Infineon Technologies manufactures semiconductors and system solutions for consumer electronics, communication devices, automotive electronics and memory products, microcontrollers and chip card ICs. The company focuses on three business groups: automotive; industrial and multimarket; and communication and memory products.
Infineon has a significant operation in North America with more than 3,000 employees. The Richmond, VA site, the largest Infineon manufacturing facility in the U.S., employs more than 2,000 people and runs 24/7.
Infineon was formerly part of German high-tech giant Siemens. It spun off in 1999 and went public in 2000.
According to Don O'Grady, HR VP for Infineon Technologies North America, most of the job ops in the U.S. fall into categories of design engineering and sales and marketing. EEs, MEs, IEs and ChEs are all welcome at Infineon, but the company likes job applicants to have three or more years of semiconductor experience.
"We expect quite a bit of growth in the automotive electronics sector next year because manufacturers are putting more and more electronic content in their cars," says O'Grady. "I would expect us to continue to hire to support that sector of the business.
Infineon's engineers have opportunities to travel and be part of international projects. The company also has an eighteen-month rotation program for new hires in which a recent BS, MS or PhD grad spends at least one six-month rotation abroad.
"We bring employees from our worldwide sites to the U.S. for temporary assignments, and we send U.S. people to our locations in Singapore, China and Germany," says Kathy Larson, staffing and international assignment manager.
"It's very interesting for them, and I think it gives our corporate culture a different flavor when they relay their international experiences."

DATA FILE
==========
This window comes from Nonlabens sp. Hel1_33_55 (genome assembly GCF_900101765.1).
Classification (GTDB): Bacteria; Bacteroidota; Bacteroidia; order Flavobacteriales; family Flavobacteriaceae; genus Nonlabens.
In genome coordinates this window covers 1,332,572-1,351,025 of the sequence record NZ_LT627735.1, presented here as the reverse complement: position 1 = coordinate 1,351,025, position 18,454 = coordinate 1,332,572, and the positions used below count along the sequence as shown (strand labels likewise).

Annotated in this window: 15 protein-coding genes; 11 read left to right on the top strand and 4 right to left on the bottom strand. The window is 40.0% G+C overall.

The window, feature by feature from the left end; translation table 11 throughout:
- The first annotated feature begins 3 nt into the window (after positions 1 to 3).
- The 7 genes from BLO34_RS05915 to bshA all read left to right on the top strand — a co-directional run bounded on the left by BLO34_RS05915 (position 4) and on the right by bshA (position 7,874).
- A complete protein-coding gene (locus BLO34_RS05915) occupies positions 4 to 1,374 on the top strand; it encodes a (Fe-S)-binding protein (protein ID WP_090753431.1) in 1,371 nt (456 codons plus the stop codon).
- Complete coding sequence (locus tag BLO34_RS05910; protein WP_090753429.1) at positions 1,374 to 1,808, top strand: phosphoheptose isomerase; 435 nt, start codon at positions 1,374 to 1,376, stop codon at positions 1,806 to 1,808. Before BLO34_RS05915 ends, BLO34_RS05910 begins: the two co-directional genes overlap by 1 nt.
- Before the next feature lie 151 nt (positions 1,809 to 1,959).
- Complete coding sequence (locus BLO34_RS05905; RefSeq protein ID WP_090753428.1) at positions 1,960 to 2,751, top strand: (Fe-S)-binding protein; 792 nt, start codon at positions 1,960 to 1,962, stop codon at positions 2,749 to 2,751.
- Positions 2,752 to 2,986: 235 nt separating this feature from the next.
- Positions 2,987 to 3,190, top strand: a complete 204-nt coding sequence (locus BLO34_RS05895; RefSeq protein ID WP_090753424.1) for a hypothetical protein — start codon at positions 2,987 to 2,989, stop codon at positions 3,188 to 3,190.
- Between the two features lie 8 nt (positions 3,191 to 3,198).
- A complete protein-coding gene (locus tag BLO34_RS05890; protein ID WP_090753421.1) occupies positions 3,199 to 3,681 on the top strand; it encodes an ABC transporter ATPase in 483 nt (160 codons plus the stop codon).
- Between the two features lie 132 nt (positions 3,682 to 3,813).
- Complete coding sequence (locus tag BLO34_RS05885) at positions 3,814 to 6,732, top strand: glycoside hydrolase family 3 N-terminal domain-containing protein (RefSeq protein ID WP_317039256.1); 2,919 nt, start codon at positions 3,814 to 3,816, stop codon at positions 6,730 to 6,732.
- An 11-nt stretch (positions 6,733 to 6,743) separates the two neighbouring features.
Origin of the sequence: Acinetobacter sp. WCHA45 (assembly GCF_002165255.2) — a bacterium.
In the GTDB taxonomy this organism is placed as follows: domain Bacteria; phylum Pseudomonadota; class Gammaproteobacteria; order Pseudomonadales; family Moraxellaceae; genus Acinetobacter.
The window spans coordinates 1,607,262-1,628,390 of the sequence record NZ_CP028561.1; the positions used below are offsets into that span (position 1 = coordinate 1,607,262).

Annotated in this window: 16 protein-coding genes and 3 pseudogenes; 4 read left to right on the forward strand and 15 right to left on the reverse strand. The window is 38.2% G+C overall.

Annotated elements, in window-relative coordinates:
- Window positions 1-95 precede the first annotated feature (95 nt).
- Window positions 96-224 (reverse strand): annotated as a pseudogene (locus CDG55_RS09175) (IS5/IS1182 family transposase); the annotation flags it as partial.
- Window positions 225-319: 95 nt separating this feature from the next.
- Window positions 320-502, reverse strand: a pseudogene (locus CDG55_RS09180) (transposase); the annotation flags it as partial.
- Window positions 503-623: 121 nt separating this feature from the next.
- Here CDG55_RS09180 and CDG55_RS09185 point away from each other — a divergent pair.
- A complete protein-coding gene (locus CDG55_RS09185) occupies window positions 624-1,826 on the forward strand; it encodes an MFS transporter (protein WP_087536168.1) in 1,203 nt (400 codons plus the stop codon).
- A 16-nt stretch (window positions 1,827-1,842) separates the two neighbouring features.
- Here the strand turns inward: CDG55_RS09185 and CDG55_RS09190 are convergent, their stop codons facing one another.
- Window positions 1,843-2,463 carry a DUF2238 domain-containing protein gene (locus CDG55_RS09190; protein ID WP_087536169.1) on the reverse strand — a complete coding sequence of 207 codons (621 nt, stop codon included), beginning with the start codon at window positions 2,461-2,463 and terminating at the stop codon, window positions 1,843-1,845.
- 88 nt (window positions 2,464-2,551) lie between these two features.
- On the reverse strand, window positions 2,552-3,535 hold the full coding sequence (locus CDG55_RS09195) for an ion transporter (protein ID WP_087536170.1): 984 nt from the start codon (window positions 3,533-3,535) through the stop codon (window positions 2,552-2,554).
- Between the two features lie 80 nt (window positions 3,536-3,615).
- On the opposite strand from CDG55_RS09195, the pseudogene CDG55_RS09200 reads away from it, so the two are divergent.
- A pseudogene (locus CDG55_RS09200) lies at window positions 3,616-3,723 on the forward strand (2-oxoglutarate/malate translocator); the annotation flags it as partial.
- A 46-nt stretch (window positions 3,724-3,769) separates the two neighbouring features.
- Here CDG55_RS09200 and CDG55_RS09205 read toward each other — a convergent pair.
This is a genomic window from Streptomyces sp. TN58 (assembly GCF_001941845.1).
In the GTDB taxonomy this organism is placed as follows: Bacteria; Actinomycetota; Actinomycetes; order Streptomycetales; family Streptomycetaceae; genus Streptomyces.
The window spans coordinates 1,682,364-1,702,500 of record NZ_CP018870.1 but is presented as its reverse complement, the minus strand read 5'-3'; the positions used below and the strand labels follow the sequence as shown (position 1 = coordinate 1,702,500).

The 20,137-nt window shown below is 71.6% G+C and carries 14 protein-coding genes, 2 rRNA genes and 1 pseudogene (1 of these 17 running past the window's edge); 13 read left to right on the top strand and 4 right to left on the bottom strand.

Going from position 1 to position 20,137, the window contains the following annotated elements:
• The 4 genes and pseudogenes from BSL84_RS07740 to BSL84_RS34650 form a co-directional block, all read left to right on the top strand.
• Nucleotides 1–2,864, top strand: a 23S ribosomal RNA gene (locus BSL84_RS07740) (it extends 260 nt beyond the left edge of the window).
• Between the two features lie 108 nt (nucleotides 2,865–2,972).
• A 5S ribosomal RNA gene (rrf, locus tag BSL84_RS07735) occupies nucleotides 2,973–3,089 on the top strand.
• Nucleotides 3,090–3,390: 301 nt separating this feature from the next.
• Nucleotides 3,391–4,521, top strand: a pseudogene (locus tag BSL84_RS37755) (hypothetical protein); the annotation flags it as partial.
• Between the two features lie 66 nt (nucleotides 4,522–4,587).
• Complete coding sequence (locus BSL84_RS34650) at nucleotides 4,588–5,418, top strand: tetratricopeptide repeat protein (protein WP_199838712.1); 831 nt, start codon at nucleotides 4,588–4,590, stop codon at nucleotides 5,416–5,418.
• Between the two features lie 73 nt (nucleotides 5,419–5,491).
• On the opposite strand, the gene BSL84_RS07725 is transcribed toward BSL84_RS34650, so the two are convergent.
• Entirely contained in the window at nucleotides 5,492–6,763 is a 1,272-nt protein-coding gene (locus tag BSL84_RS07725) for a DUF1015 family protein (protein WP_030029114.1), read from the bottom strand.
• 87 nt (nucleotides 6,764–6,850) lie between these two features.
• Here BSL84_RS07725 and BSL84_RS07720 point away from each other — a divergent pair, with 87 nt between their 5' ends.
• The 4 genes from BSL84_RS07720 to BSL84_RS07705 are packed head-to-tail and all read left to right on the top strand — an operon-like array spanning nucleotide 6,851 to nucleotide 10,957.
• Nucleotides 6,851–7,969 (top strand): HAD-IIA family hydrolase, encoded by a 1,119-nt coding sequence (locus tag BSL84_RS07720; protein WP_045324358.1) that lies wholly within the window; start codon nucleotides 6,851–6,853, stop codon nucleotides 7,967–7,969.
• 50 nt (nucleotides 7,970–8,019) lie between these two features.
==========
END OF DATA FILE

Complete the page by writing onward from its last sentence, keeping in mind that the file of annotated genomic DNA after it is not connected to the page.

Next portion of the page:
O'Grady himself spent two years working for Infineon in Germany and believes his global perspective is an asset to the company. "We are a German company and a significant number of our opportunities are in Europe or Asia. You can certainly enhance your career in North America if you're willing to take an assignment abroad," he remarks.
"Just in North America we have employees from over twenty-five countries. A lot of people are attracted to an organization where diversity is very evident."
Infineon has two diversity councils, one in Richmond, VA and one in Raleigh, NC. "The issues we have in Raleigh are different from those in Richmond, but at the same time the councils can share ideas. We're expanding both of them to be more like outreach programs," says O'Grady.
Mentoring, especially woman-to-woman, is also in the works. And a training program on managing diversity is popular with employees, O'Grady adds. "Because we are so diverse, it's important that we make people aware of the many subtle differences that may require a certain style of leadership."
Community involvement is also big at Infineon. The company participates in Habitat for Humanity and other charitable organizations. Through the Infineon Foundation, employees can request funding to sponsor community activities.
Last spring, for example, "We put together a program to provide summer jobs for high school students," says Larson. "The idea was to introduce them to high-tech fields like ours and spur their interest in high-tech jobs."
Infineon has a very flexible time-off policy. There's no structured holiday schedule. Instead, employees get a pool of hours to use any way they like. The company is also flexible about telecommuting.
||Munich, Germany (world HQ), San Jose, CA (U.S. HQ)
||35,600 worldwide including 7,000 engineers
||$8.93 billion in 2004
||Semiconductors and systems